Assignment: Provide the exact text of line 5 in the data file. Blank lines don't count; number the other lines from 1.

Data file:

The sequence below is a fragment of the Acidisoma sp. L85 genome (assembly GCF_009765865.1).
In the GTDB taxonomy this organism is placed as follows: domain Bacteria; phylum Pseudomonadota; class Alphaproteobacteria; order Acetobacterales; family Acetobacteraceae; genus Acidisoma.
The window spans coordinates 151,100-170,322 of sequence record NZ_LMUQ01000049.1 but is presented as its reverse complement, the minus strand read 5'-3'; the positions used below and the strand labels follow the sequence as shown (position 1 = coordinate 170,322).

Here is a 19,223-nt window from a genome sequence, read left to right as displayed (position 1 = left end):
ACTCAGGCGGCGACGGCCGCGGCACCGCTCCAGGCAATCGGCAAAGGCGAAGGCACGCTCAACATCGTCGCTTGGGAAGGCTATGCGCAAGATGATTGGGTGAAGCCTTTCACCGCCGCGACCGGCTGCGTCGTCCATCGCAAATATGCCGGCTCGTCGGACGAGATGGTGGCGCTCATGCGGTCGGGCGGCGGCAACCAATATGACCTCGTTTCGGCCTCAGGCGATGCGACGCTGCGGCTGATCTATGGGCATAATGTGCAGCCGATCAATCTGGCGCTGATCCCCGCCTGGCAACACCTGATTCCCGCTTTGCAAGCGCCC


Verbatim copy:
ACTCAGGCGGCGACGGCCGCGGCACCGCTCCAGGCAATCGGCAAAGGCGAAGGCACGCTCAACATCGTCGCTTGGGAAGGCTATGCGCAAGATGATTGGGTGAAGCCTTTCACCGCCGCGACCGGCTGCGTCGTCCATCGCAAATATGCCGGCTCGTCGGACGAGATGGTGGCGCTCATGCGGTCGGGCGGCGGCAACCAATATGACCTCGTTTCGGCCTCAGGCGATGCGACGCTGCGGCTGATCTATGGGCATAATGTGCAGCCGATCAATCTGGCGCTGATCCCCGCCTGGCAACACCTGATTCCCGCTTTGCAAGCGCCC